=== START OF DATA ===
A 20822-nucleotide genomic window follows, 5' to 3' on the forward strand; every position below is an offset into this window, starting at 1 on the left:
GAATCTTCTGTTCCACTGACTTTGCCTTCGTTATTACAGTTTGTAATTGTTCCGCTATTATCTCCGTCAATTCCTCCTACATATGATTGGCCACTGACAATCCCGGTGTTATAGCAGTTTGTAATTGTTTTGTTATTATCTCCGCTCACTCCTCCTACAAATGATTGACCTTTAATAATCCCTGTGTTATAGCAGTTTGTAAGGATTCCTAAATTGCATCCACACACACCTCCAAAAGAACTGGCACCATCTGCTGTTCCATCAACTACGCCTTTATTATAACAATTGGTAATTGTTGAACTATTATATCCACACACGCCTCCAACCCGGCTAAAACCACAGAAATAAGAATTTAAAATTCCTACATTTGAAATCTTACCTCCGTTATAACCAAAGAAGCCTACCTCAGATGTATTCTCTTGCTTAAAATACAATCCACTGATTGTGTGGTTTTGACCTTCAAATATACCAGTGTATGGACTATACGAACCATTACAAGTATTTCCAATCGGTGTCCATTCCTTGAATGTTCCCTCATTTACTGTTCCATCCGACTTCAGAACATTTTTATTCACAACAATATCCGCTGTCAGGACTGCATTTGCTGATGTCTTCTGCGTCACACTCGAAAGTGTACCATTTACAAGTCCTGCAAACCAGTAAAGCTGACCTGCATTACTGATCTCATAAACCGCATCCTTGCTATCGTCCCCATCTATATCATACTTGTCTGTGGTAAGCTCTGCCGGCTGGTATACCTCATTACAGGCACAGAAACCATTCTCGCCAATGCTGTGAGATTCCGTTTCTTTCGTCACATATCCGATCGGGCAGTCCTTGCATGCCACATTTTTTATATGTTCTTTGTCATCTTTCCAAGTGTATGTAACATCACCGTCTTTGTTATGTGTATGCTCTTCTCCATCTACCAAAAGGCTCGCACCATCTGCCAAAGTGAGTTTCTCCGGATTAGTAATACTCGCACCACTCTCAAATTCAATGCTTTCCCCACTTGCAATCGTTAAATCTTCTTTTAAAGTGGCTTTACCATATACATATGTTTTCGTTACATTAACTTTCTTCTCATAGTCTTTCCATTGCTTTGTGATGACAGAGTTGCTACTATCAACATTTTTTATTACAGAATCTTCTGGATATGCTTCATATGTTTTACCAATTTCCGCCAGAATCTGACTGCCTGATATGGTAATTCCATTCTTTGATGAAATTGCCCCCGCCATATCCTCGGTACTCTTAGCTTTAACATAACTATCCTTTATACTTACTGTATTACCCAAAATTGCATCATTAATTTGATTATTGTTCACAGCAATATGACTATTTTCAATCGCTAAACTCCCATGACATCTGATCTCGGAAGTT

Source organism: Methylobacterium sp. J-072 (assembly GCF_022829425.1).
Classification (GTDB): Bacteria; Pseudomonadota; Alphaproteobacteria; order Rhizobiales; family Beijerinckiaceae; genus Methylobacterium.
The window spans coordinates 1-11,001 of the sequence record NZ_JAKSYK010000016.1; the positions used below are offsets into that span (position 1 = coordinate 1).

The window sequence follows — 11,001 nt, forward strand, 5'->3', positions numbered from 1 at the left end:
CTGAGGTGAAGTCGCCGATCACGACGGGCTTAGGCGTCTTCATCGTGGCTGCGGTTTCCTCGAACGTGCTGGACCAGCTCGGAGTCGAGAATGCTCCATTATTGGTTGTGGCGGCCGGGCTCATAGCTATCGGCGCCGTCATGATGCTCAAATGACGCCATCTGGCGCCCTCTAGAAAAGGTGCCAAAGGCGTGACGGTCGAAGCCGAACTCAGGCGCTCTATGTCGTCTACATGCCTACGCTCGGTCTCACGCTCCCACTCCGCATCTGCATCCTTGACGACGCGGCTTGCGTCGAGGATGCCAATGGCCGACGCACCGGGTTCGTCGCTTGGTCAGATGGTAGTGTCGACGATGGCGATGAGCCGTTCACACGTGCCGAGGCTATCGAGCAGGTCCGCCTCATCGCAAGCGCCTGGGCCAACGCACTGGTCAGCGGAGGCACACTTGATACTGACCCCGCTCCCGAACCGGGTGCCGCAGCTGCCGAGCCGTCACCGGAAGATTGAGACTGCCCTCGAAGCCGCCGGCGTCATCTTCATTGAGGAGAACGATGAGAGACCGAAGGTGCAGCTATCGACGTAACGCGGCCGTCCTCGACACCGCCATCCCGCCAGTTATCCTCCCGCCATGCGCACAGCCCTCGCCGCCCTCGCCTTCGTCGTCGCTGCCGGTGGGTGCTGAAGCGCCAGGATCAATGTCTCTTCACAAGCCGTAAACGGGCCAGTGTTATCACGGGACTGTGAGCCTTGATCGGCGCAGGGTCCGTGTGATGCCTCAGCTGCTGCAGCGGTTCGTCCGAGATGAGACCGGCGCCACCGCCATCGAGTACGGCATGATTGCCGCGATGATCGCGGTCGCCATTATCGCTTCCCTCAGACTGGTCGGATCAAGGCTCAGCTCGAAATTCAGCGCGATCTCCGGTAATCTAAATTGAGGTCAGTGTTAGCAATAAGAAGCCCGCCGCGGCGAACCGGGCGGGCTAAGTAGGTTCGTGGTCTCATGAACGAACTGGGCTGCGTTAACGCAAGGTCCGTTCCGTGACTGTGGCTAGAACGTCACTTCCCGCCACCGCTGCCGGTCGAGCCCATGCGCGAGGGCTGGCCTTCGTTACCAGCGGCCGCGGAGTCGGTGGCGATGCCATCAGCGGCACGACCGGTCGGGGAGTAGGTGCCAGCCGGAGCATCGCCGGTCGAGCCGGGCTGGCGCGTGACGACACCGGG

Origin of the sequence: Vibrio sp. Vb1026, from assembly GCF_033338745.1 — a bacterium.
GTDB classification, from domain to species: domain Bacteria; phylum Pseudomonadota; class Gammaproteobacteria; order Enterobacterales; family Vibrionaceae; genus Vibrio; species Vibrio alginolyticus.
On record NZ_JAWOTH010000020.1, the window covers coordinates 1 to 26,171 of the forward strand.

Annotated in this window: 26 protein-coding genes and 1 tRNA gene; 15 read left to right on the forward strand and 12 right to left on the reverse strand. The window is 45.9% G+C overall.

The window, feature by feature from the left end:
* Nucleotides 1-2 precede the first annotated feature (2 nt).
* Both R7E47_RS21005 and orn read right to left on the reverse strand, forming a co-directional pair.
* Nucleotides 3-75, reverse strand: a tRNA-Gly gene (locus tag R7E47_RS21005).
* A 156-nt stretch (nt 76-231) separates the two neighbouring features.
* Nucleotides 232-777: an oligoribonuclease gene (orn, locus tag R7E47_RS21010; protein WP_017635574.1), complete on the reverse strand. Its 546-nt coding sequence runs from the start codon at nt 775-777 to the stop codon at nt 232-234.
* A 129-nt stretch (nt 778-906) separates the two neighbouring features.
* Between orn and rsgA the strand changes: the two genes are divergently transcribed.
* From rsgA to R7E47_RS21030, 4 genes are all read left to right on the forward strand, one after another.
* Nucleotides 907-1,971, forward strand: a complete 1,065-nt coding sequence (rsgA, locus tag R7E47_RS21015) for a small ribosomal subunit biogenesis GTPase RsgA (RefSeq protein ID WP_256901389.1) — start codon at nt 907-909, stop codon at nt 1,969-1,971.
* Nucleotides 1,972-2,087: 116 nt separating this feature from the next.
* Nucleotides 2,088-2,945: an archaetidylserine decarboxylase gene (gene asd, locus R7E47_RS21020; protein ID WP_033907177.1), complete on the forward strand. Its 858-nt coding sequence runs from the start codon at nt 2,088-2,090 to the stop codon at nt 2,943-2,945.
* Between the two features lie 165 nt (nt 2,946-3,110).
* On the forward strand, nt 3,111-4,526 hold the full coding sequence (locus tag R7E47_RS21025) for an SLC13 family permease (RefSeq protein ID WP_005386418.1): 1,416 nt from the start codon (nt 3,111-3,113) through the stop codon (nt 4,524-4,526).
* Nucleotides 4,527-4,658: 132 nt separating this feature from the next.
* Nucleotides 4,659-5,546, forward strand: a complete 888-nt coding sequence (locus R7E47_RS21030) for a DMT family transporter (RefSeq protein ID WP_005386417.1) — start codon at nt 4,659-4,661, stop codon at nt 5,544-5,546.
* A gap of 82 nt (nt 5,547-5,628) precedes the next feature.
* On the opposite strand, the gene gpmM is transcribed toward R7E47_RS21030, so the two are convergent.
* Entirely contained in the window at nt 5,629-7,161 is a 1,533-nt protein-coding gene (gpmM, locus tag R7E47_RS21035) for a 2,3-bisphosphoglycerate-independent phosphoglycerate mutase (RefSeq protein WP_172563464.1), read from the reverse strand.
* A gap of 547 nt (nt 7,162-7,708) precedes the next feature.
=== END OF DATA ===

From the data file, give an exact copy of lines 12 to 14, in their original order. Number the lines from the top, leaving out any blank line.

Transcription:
The window, feature by feature from the left end:
* Nucleotides 1-2 precede the first annotated feature (2 nt).
* Both R7E47_RS21005 and orn read right to left on the reverse strand, forming a co-directional pair.